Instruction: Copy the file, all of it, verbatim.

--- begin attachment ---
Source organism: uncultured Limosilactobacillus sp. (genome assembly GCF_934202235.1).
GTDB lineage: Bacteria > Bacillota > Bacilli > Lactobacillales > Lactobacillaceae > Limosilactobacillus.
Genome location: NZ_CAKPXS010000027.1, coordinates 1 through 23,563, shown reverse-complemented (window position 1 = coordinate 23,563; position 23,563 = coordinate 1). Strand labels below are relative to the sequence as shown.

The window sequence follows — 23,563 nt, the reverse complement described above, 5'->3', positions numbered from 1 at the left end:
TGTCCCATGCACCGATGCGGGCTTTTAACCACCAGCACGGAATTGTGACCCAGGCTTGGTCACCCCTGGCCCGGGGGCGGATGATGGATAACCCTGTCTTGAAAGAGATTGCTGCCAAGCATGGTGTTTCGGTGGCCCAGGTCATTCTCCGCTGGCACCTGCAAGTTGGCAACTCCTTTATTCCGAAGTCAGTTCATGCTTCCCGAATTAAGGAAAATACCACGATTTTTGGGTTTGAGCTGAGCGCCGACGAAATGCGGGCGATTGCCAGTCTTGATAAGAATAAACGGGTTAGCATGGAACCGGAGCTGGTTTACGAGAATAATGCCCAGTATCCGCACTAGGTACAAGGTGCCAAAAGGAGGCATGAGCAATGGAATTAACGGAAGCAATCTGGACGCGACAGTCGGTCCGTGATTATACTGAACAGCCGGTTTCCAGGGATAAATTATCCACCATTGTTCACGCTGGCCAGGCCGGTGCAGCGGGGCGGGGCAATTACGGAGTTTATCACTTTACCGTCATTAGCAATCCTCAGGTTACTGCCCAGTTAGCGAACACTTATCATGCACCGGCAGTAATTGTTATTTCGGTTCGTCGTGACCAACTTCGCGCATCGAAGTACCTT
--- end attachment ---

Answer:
Source organism: uncultured Limosilactobacillus sp. (genome assembly GCF_934202235.1).
GTDB lineage: Bacteria > Bacillota > Bacilli > Lactobacillales > Lactobacillaceae > Limosilactobacillus.
Genome location: NZ_CAKPXS010000027.1, coordinates 1 through 23,563, shown reverse-complemented (window position 1 = coordinate 23,563; position 23,563 = coordinate 1). Strand labels below are relative to the sequence as shown.

The window sequence follows — 23,563 nt, the reverse complement described above, 5'->3', positions numbered from 1 at the left end:
TGTCCCATGCACCGATGCGGGCTTTTAACCACCAGCACGGAATTGTGACCCAGGCTTGGTCACCCCTGGCCCGGGGGCGGATGATGGATAACCCTGTCTTGAAAGAGATTGCTGCCAAGCATGGTGTTTCGGTGGCCCAGGTCATTCTCCGCTGGCACCTGCAAGTTGGCAACTCCTTTATTCCGAAGTCAGTTCATGCTTCCCGAATTAAGGAAAATACCACGATTTTTGGGTTTGAGCTGAGCGCCGACGAAATGCGGGCGATTGCCAGTCTTGATAAGAATAAACGGGTTAGCATGGAACCGGAGCTGGTTTACGAGAATAATGCCCAGTATCCGCACTAGGTACAAGGTGCCAAAAGGAGGCATGAGCAATGGAATTAACGGAAGCAATCTGGACGCGACAGTCGGTCCGTGATTATACTGAACAGCCGGTTTCCAGGGATAAATTATCCACCATTGTTCACGCTGGCCAGGCCGGTGCAGCGGGGCGGGGCAATTACGGAGTTTATCACTTTACCGTCATTAGCAATCCTCAGGTTACTGCCCAGTTAGCGAACACTTATCATGCACCGGCAGTAATTGTTATTTCGGTTCGTCGTGACCAACTTCGCGCATCGAAGTACCTT